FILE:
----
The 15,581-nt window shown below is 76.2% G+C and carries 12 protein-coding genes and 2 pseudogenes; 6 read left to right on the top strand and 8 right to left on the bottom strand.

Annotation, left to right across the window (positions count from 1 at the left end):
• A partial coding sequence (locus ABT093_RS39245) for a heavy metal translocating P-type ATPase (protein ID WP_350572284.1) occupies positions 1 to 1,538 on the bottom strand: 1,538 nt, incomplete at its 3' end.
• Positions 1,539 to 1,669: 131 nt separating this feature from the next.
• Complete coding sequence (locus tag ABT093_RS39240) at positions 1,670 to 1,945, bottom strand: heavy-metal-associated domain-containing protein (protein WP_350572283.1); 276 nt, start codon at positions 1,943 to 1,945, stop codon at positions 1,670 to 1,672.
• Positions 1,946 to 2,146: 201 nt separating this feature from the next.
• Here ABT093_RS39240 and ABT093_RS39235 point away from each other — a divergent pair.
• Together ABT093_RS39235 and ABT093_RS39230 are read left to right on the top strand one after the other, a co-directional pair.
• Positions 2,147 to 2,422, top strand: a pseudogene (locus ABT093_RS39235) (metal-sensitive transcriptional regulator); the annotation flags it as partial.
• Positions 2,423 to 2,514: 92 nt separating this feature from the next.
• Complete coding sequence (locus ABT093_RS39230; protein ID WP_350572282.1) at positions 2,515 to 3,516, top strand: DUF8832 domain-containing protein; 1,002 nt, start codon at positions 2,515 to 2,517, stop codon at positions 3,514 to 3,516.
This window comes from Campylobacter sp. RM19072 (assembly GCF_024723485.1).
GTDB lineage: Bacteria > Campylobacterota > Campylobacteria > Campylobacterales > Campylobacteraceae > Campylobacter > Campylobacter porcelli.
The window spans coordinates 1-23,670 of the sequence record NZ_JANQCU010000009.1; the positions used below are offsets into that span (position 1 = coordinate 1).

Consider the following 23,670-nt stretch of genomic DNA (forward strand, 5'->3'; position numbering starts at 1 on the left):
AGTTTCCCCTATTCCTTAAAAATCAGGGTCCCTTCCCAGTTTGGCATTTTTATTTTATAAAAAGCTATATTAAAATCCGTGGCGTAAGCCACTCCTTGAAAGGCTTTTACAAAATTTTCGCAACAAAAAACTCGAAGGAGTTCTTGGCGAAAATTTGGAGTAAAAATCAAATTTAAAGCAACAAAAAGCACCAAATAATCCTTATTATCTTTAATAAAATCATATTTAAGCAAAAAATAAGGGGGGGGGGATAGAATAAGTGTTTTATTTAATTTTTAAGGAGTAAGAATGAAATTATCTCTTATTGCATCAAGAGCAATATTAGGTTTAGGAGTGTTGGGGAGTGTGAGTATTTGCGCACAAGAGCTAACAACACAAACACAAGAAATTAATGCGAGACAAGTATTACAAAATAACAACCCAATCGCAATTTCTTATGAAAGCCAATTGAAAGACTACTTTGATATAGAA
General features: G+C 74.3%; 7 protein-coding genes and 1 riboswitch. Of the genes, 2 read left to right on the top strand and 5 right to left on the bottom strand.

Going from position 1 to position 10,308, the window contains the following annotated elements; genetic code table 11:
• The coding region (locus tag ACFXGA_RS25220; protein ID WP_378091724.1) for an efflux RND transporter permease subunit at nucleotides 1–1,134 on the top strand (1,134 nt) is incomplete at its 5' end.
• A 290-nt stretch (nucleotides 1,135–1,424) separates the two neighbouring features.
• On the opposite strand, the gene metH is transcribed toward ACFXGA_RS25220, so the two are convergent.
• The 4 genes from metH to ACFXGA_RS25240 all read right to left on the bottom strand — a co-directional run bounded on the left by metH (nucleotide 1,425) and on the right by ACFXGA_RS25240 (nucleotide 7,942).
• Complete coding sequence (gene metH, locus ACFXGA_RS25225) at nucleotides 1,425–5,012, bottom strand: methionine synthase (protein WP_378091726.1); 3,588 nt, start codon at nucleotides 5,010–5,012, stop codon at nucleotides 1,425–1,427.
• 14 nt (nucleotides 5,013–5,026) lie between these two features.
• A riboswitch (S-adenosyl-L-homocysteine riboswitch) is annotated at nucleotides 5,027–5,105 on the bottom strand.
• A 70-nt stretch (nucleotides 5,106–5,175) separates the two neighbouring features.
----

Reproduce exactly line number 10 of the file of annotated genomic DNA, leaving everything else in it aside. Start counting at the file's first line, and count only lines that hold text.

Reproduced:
• Positions 2,423 to 2,514: 92 nt separating this feature from the next.